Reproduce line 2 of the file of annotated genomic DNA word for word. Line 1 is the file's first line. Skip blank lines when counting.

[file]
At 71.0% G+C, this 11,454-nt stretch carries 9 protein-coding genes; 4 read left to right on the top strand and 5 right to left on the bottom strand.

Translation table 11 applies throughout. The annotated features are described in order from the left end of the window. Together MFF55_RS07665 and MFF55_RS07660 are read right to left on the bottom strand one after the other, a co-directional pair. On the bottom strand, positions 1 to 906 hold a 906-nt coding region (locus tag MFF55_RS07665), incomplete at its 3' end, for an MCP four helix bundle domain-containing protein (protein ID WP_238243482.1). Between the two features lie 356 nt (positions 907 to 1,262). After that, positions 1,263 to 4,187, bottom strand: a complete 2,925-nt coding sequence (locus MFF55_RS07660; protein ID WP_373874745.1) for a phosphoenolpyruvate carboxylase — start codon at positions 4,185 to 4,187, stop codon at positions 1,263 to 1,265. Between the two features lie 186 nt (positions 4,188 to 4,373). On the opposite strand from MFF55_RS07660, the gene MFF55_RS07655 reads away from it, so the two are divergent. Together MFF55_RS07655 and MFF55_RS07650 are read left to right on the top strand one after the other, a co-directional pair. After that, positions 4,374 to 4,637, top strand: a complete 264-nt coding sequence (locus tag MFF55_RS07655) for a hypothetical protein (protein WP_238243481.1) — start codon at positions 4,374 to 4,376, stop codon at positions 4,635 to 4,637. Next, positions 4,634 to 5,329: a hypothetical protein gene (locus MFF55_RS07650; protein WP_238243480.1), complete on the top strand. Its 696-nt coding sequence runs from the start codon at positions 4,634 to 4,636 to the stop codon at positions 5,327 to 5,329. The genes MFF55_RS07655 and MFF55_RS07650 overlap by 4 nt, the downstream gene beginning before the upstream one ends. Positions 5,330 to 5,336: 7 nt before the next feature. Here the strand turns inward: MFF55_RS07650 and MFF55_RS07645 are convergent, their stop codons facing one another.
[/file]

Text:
Translation table 11 applies throughout. The annotated features are described in order from the left end of the window. Together MFF55_RS07665 and MFF55_RS07660 are read right to left on the bottom strand one after the other, a co-directional pair. On the bottom strand, positions 1 to 906 hold a 906-nt coding region (locus tag MFF55_RS07665), incomplete at its 3' end, for an MCP four helix bundle domain-containing protein (protein ID WP_238243482.1). Between the two features lie 356 nt (positions 907 to 1,262). After that, positions 1,263 to 4,187, bottom strand: a complete 2,925-nt coding sequence (locus MFF55_RS07660; protein ID WP_373874745.1) for a phosphoenolpyruvate carboxylase — start codon at positions 4,185 to 4,187, stop codon at positions 1,263 to 1,265. Between the two features lie 186 nt (positions 4,188 to 4,373). On the opposite strand from MFF55_RS07660, the gene MFF55_RS07655 reads away from it, so the two are divergent. Together MFF55_RS07655 and MFF55_RS07650 are read left to right on the top strand one after the other, a co-directional pair. After that, positions 4,374 to 4,637, top strand: a complete 264-nt coding sequence (locus tag MFF55_RS07655) for a hypothetical protein (protein WP_238243481.1) — start codon at positions 4,374 to 4,376, stop codon at positions 4,635 to 4,637. Next, positions 4,634 to 5,329: a hypothetical protein gene (locus MFF55_RS07650; protein WP_238243480.1), complete on the top strand. Its 696-nt coding sequence runs from the start codon at positions 4,634 to 4,636 to the stop codon at positions 5,327 to 5,329. The genes MFF55_RS07655 and MFF55_RS07650 overlap by 4 nt, the downstream gene beginning before the upstream one ends. Positions 5,330 to 5,336: 7 nt before the next feature. Here the strand turns inward: MFF55_RS07650 and MFF55_RS07645 are convergent, their stop codons facing one another.